With more costume changes than a Cher concert and the promise of giddy games of gender, “Scrooge in Rouge” brings Varla Jean Merman back to Atlanta Thursday for a four-week run.
The three-actor show is headlined by Varla Jean Merman, the drag alter ego of Jeffrey Roberson who gained some additional notoriety through an appearance on Bravo’s last season of “Project Runway.” Fans in Atlanta no doubt enjoyed his work earlier this year during the run of “Shut Up Sweet Charlotte.”
But in promising farcical romps through “gender, identity, reality and theatricality,” the show’s producers aren’t just referring to Merman. All three New Orleans-based actors – Ricky Graham and Yvette Hargis make up the rest of the troupe – master a myriad of dual gender roles while tackling more than 20 characters. That, in fact, is what makes the show so entertaining.
“I’m a man playing a woman playing a man a lot of times, so it is pretty funny,” Roberson says. “I can’t even tell you how many times I change. We have to rehearse all of the costume changes. Is it like a Cher concert? Maybe, just not that intricate.”
“Scrooge in Rouge” is set in 1843, the same year Charles Dickens published “A Christmas Carol” that helps inspire this riff on a musical melodrama. Fast-forward to a tatty theater in England where the 20-member cast falls victim to food poisoning as they prepare to stage “A Christmas Carol.” But the show must go on, so the three cast members unaffected by illness work hard to deliver.
“It’s a three-actor version of ‘A Christmas Carol’ where we play just about everything you imagine,” Graham says. “Most of it came from the Dickens novel, but we have done our own twist. With Varla playing the female lead, something strange is going to happen.”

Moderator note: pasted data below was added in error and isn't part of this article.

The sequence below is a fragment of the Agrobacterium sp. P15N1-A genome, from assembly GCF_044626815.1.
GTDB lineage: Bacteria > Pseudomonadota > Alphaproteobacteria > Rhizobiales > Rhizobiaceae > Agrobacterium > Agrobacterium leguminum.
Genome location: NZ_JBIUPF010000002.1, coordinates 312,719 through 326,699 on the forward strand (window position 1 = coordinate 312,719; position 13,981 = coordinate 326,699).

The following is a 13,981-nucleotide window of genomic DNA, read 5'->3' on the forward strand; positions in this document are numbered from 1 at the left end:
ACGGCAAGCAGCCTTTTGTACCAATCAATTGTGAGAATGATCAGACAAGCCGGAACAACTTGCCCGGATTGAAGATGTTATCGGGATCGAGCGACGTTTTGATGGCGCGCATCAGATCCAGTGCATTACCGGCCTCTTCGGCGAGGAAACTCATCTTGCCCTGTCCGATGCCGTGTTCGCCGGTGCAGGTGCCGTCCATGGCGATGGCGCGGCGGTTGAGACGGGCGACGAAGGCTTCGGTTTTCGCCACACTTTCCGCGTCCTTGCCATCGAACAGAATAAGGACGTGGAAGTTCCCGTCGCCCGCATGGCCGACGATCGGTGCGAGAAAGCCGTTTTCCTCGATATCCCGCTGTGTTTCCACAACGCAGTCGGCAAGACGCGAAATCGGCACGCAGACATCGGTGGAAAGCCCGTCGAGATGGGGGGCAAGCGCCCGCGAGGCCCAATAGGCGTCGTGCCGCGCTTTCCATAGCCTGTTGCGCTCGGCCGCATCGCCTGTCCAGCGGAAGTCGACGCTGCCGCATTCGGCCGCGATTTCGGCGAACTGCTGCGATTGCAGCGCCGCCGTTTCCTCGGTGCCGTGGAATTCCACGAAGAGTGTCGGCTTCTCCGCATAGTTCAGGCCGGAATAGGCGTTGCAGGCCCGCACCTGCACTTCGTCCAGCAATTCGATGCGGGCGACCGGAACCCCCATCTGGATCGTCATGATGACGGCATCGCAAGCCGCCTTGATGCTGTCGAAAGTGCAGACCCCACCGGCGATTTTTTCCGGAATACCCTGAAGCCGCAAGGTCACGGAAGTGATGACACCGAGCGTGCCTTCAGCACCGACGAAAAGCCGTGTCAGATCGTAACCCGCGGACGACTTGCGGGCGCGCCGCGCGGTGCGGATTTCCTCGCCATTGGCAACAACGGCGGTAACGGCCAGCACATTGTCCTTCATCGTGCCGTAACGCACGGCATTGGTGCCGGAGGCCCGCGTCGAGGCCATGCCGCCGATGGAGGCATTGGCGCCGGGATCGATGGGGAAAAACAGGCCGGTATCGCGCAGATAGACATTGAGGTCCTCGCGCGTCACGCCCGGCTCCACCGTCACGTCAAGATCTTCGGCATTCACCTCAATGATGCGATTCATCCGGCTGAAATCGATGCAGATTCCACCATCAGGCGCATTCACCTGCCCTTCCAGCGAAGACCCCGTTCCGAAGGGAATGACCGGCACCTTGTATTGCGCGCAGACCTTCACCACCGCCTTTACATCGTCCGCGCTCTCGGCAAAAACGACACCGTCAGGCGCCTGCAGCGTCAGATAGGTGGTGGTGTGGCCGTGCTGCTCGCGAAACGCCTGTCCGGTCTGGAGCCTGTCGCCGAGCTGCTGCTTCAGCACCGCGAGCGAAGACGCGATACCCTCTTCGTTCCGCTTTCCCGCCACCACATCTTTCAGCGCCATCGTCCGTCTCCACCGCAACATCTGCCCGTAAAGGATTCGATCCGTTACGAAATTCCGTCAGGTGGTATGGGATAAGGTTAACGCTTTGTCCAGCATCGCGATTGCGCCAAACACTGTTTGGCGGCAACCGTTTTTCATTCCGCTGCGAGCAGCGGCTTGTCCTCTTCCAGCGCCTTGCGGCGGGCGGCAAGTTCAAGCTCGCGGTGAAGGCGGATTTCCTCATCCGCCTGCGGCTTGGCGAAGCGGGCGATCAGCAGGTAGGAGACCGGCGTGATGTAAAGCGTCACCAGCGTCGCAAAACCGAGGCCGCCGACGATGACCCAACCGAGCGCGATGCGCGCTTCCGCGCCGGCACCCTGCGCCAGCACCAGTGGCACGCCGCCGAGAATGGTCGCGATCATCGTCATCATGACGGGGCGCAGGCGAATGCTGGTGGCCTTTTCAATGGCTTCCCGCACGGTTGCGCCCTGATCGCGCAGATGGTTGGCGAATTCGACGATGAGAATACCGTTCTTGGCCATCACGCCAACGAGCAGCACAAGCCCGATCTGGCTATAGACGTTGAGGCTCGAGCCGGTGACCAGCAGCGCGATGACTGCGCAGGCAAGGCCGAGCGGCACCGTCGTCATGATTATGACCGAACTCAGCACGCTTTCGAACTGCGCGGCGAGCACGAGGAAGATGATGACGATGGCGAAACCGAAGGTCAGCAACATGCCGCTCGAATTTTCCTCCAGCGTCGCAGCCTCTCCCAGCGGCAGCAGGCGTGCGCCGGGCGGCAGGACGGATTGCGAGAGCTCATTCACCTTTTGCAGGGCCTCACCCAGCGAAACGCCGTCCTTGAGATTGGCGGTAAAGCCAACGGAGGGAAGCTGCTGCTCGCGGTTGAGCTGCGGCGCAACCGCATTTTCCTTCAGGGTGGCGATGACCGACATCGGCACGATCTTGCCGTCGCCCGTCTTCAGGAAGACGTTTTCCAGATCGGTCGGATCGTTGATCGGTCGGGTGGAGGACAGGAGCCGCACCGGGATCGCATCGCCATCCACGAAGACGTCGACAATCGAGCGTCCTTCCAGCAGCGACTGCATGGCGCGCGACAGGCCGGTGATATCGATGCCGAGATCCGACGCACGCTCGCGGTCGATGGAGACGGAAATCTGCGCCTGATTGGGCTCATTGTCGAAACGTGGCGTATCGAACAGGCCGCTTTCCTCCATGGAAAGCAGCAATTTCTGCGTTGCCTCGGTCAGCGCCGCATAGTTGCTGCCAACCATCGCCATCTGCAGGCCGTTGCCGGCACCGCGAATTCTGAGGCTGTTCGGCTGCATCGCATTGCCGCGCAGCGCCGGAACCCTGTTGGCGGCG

“Scrooge” was born in New Orleans two years ago and has been produced during holiday seasons in New Jersey and San Diego. The current trio of actors is mounting its fist-ever touring version, with stops in Atlanta, Fort Lauderdale and Key West. It marks a return to Atlanta’s 14th Street Playhouse for Graham and Roberson, who staged “Shut Up” there in January.
“I had a great time in Atlanta for ‘Shut Up.’ But with ‘Scrooge,’ it’s a lot more casual and I can’t wait to do it. I’m looking forward to having some free time and doing some stuff in Atlanta. It was such a whirlwind the last time I was there. The only thing I did was go to the Margaret Mitchell House,” Merman says.
Graham says their experience in Atlanta with “Shut Up’ was enough to lure them back for the holidays.
“Nothing against New Orleans, but the gay audience in Atlanta is so different. You have a gay audience that supports the theater and likes going to a T-dance. In New Orleans, if it doesn’t happen in the bars, they don’t see it. Atlanta has a gay audience sophisticated enough that goes to the theater,” Graham says.
The show includes all of the familiar Dickensian characters, though with a comic bent: Scrooge, Vesta Virile, Lottie Obligato, Bob Cratchit, Hermione, Mr. Fezziwig, Vesta Tilley and Gladys the Maid, among others. It’s not necessarily aimed at a gay audience, but it certainly has a gay sensibility, Roberson and Graham say.
“’Shut Up’ was campy, but we had a huge straight audience. ‘Scrooge’ is gay in the way that yes, there is drag in it and yes, there are a few gay jokes. But it’s the telling of ‘A Christmas Carol,’ so anyone can get it. There’s a lot of innuendo in the show, but it’s not a dirty show. It’s naughty enough to appeal to the gay guys. But really, you could take your mom and she might laugh and not realize how dirty it is,” Roberson says.
“Scrooge in Rouge: A British Musical Hall Christmas Carol” runs Dec. 3-27 with performances Thursdays through Sundays at the 14th Street Playhouse. Opening night benefits Joining Hearts, which raises funds for AIDS charities. Tickets are $36.50. View the full event listing.